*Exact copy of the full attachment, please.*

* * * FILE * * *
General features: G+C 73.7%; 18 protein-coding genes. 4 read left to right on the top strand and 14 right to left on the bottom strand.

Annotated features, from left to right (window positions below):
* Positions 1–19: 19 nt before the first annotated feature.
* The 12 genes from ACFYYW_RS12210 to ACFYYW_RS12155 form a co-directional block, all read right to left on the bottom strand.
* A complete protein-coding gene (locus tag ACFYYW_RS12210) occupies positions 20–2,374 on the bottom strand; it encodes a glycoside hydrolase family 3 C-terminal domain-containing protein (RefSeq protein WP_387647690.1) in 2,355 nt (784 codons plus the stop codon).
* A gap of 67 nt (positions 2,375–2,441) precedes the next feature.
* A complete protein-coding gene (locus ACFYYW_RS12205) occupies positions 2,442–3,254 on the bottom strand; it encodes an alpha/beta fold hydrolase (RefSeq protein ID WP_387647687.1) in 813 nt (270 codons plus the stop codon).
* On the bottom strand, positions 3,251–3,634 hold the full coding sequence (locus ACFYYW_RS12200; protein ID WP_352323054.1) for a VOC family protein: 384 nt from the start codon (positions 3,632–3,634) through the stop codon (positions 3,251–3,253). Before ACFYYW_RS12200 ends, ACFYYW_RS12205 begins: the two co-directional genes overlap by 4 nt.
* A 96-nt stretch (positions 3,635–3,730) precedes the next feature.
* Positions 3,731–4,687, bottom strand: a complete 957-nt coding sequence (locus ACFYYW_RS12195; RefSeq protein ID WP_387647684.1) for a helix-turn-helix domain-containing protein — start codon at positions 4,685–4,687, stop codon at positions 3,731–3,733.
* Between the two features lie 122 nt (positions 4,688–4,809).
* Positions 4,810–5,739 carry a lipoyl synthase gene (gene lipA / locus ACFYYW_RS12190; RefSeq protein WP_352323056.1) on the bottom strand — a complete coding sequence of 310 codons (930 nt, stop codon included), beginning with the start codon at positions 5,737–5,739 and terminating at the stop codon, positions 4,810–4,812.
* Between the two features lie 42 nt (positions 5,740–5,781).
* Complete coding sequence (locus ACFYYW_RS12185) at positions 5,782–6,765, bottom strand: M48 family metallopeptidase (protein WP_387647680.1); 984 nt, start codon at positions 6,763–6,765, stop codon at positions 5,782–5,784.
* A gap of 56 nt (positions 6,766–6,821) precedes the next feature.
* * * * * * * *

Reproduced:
General features: G+C 73.7%; 18 protein-coding genes. 4 read left to right on the top strand and 14 right to left on the bottom strand.

Annotated features, from left to right (window positions below):
* Positions 1–19: 19 nt before the first annotated feature.
* The 12 genes from ACFYYW_RS12210 to ACFYYW_RS12155 form a co-directional block, all read right to left on the bottom strand.
* A complete protein-coding gene (locus tag ACFYYW_RS12210) occupies positions 20–2,374 on the bottom strand; it encodes a glycoside hydrolase family 3 C-terminal domain-containing protein (RefSeq protein WP_387647690.1) in 2,355 nt (784 codons plus the stop codon).
* A gap of 67 nt (positions 2,375–2,441) precedes the next feature.
* A complete protein-coding gene (locus ACFYYW_RS12205) occupies positions 2,442–3,254 on the bottom strand; it encodes an alpha/beta fold hydrolase (RefSeq protein ID WP_387647687.1) in 813 nt (270 codons plus the stop codon).
* On the bottom strand, positions 3,251–3,634 hold the full coding sequence (locus ACFYYW_RS12200; protein ID WP_352323054.1) for a VOC family protein: 384 nt from the start codon (positions 3,632–3,634) through the stop codon (positions 3,251–3,253). Before ACFYYW_RS12200 ends, ACFYYW_RS12205 begins: the two co-directional genes overlap by 4 nt.
* A 96-nt stretch (positions 3,635–3,730) precedes the next feature.
* Positions 3,731–4,687, bottom strand: a complete 957-nt coding sequence (locus ACFYYW_RS12195; RefSeq protein ID WP_387647684.1) for a helix-turn-helix domain-containing protein — start codon at positions 4,685–4,687, stop codon at positions 3,731–3,733.
* Between the two features lie 122 nt (positions 4,688–4,809).
* Positions 4,810–5,739 carry a lipoyl synthase gene (gene lipA / locus ACFYYW_RS12190; RefSeq protein WP_352323056.1) on the bottom strand — a complete coding sequence of 310 codons (930 nt, stop codon included), beginning with the start codon at positions 5,737–5,739 and terminating at the stop codon, positions 4,810–4,812.
* Between the two features lie 42 nt (positions 5,740–5,781).
* Complete coding sequence (locus ACFYYW_RS12185) at positions 5,782–6,765, bottom strand: M48 family metallopeptidase (protein WP_387647680.1); 984 nt, start codon at positions 6,763–6,765, stop codon at positions 5,782–5,784.
* A gap of 56 nt (positions 6,766–6,821) precedes the next feature.